Have you ever done an international deal? If not, then you need to know some key differences between local deals and international deals. You'll never know, your very first international deal might be next on the pipeline, and you need to be prepared to handle different cultures. Helping us discuss this matter is Jeff Baker, EVP, Mergers, and Acquisitions at InComm. He has done transactions pretty much in every continent in the world.
"International deals are hard, and if you go in there thinking it's going to be your way, you're destined to fail." - Jeff Baker
As you probably guessed, the most significant difference between an international deal and a local deal is culture. Some countries have a very different way of doing business. Some are very "in your face", which can be offensive for you, and you need to adjust to that. Some are more conservative and subtle, and you need to be more patient to get the information you want.
Surprisingly enough, some countries refuse to work with other specific countries. And the reasons behind it go back to ancient history about how they perceive these countries. So the best thing that you can do is to listen to the seller. Ask questions and learn from the management team. Ask if there are any cultural issues that you need to be aware of, how they plan to go to market, etc.
The perfect example of a cultural difference is the TUPE law in Europe which doesn't exist in the United States. So it's going to cost a lot more money to get rid of employees, and you have to incorporate that into your deals if you plan on flushing out employees.
Another example would be car plans. Internationally, almost everybody has a car. Here in the US, it's uncommon for management teams to have automobiles. In other countries like Europe, their CEO has a car paid for by the company, and in other countries, the company pays for their apartments. These are some of the additional things you have to look into because they don't exist in the US.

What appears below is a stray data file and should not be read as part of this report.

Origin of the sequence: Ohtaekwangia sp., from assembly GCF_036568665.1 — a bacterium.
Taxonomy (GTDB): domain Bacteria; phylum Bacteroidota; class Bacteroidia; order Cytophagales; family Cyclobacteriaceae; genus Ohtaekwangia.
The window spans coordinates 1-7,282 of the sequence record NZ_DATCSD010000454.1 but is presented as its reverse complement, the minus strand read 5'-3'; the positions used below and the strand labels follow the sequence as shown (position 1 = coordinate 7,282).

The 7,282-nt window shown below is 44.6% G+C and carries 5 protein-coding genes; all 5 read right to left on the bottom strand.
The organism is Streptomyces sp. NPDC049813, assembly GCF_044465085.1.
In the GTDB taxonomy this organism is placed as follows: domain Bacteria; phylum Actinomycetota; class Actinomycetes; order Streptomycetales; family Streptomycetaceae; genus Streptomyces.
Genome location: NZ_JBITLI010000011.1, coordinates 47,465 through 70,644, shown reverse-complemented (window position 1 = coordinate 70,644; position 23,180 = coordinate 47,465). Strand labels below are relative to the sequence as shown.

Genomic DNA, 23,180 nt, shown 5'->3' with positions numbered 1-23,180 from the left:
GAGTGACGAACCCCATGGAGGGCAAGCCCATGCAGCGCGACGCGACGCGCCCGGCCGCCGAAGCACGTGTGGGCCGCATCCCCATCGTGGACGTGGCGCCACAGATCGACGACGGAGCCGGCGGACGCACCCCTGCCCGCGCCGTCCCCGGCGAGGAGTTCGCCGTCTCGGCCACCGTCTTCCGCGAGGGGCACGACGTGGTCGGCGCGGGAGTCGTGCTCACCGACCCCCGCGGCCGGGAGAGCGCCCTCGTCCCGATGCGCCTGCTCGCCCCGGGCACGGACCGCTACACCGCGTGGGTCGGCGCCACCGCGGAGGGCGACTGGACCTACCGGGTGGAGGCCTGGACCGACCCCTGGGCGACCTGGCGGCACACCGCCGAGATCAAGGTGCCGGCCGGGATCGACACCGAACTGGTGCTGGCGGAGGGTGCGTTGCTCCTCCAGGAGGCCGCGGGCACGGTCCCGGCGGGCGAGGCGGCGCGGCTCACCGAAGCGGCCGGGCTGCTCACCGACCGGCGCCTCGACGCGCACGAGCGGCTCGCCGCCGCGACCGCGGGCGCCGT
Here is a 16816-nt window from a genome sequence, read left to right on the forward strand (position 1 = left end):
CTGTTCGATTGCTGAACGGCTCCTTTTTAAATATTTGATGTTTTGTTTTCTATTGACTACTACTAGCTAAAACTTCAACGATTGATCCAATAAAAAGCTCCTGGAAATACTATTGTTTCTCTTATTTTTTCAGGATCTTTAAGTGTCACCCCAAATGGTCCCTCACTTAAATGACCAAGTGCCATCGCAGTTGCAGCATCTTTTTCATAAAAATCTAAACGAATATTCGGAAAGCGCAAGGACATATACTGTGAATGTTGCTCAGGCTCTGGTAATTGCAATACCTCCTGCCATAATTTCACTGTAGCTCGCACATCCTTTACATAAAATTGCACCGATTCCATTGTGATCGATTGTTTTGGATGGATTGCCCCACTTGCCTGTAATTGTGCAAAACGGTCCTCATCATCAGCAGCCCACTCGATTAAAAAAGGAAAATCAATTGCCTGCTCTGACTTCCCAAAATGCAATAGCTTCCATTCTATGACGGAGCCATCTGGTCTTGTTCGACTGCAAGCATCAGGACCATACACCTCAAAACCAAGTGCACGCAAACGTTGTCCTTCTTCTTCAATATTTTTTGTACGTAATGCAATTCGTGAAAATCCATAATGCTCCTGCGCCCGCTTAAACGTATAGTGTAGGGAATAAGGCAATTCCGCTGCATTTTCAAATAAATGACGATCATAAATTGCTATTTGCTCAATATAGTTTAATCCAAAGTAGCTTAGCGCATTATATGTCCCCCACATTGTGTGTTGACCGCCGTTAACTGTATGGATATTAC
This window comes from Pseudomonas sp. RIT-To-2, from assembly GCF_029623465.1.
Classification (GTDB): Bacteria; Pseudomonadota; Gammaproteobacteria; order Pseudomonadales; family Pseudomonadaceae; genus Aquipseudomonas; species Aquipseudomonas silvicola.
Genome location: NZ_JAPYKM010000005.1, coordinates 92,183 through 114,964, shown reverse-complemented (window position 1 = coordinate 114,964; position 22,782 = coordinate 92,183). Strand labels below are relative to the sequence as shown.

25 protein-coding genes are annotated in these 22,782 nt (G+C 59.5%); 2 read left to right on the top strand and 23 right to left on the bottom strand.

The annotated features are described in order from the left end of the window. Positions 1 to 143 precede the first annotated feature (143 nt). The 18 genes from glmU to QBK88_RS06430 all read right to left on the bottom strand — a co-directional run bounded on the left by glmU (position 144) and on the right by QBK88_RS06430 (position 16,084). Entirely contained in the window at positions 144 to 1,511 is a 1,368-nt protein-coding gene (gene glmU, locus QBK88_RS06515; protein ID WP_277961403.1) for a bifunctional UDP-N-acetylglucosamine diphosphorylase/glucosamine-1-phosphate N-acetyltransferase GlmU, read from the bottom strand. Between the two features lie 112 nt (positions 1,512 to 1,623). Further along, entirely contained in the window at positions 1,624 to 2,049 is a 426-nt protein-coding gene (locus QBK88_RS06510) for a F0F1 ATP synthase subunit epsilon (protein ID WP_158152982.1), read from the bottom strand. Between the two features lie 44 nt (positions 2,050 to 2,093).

But the biggest challenge in an international deal is language. Obviously, more countries are now learning to speak English, but even then, the contracts will be in the local language. Financials will also be in their local currency, and you have to translate all of that. So aside from the additional cost of hiring a good translator, it's going to take a lot more time if you need to translate everything.
This is why getting to exclusivity post LOI is extremely important. There will be a lot of time, money, and effort when it comes to international deals. You need to assemble a good team that includes accountants, financial consultants, lawyers, translators, etc.
Another thing that you also need to watch out for is the Foreign Corrupt Practices Act. You have to ensure that the target company is not engaged in any illegal activities like giving kickbacks to government employees or taking bribes.
For some countries, things like this are not illegal, but if it's illegal in your country, you will be held accountable. The accountability will be on the buyer for buying an entity with illegal activities. This will be hard to catch, but you can see this in their financial statements for any discrepancies or any recurring payment to a shell company and things like that.
Doing international deals is challenging. If you are thinking about the difficulty of traveling to that country, then you are mistaken. There are a lot of things that you need to be prepared for that significantly impact the deal. For example, if you don't have a good interpreter, the deal will take twice as long. If you don't have a good accounting team, you could be in trouble. And if you're not empathic and sensitive about their culture, you will fail.